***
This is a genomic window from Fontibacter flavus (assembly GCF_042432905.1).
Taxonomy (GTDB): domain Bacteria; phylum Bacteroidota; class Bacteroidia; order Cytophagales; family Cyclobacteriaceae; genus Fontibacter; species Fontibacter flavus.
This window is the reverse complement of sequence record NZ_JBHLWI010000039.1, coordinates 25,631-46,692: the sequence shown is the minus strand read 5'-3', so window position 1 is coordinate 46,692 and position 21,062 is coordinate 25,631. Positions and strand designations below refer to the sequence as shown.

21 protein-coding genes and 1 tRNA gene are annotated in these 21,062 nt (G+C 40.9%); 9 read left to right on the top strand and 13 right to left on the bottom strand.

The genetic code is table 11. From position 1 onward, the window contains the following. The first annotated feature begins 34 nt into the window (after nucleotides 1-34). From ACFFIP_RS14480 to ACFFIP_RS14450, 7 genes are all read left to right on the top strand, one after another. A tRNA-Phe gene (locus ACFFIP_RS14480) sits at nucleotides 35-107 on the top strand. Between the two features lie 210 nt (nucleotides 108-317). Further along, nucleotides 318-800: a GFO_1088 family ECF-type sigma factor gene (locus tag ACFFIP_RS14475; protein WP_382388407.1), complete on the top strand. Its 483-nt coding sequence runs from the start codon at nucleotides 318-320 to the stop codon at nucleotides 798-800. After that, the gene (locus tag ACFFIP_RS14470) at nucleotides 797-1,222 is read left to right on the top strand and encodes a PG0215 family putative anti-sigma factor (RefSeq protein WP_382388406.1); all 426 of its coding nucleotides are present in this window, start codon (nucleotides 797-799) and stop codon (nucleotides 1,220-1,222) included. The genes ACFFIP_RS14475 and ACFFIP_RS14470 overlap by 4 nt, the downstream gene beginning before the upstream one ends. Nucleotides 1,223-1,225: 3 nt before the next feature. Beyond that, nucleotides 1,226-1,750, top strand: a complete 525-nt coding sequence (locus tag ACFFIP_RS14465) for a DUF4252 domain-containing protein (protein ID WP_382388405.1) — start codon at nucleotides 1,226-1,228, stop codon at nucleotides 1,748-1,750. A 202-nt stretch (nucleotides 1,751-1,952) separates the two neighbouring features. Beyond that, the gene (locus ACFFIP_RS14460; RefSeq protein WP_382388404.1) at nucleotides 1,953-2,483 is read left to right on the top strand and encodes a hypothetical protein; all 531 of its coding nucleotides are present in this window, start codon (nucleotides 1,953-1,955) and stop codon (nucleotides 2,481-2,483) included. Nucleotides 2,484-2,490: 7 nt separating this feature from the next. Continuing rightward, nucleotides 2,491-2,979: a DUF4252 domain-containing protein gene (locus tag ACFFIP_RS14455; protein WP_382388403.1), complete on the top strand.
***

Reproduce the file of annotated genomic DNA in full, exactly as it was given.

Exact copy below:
This is a genomic window from Fontibacter flavus (assembly GCF_042432905.1).
Taxonomy (GTDB): domain Bacteria; phylum Bacteroidota; class Bacteroidia; order Cytophagales; family Cyclobacteriaceae; genus Fontibacter; species Fontibacter flavus.
This window is the reverse complement of sequence record NZ_JBHLWI010000039.1, coordinates 25,631-46,692: the sequence shown is the minus strand read 5'-3', so window position 1 is coordinate 46,692 and position 21,062 is coordinate 25,631. Positions and strand designations below refer to the sequence as shown.

21 protein-coding genes and 1 tRNA gene are annotated in these 21,062 nt (G+C 40.9%); 9 read left to right on the top strand and 13 right to left on the bottom strand.

The genetic code is table 11. From position 1 onward, the window contains the following. The first annotated feature begins 34 nt into the window (after nucleotides 1-34). From ACFFIP_RS14480 to ACFFIP_RS14450, 7 genes are all read left to right on the top strand, one after another. A tRNA-Phe gene (locus ACFFIP_RS14480) sits at nucleotides 35-107 on the top strand. Between the two features lie 210 nt (nucleotides 108-317). Further along, nucleotides 318-800: a GFO_1088 family ECF-type sigma factor gene (locus tag ACFFIP_RS14475; protein WP_382388407.1), complete on the top strand. Its 483-nt coding sequence runs from the start codon at nucleotides 318-320 to the stop codon at nucleotides 798-800. After that, the gene (locus tag ACFFIP_RS14470) at nucleotides 797-1,222 is read left to right on the top strand and encodes a PG0215 family putative anti-sigma factor (RefSeq protein WP_382388406.1); all 426 of its coding nucleotides are present in this window, start codon (nucleotides 797-799) and stop codon (nucleotides 1,220-1,222) included. The genes ACFFIP_RS14475 and ACFFIP_RS14470 overlap by 4 nt, the downstream gene beginning before the upstream one ends. Nucleotides 1,223-1,225: 3 nt before the next feature. Beyond that, nucleotides 1,226-1,750, top strand: a complete 525-nt coding sequence (locus tag ACFFIP_RS14465) for a DUF4252 domain-containing protein (protein ID WP_382388405.1) — start codon at nucleotides 1,226-1,228, stop codon at nucleotides 1,748-1,750. A 202-nt stretch (nucleotides 1,751-1,952) separates the two neighbouring features. Beyond that, the gene (locus ACFFIP_RS14460; RefSeq protein WP_382388404.1) at nucleotides 1,953-2,483 is read left to right on the top strand and encodes a hypothetical protein; all 531 of its coding nucleotides are present in this window, start codon (nucleotides 1,953-1,955) and stop codon (nucleotides 2,481-2,483) included. Nucleotides 2,484-2,490: 7 nt separating this feature from the next. Continuing rightward, nucleotides 2,491-2,979: a DUF4252 domain-containing protein gene (locus tag ACFFIP_RS14455; protein WP_382388403.1), complete on the top strand.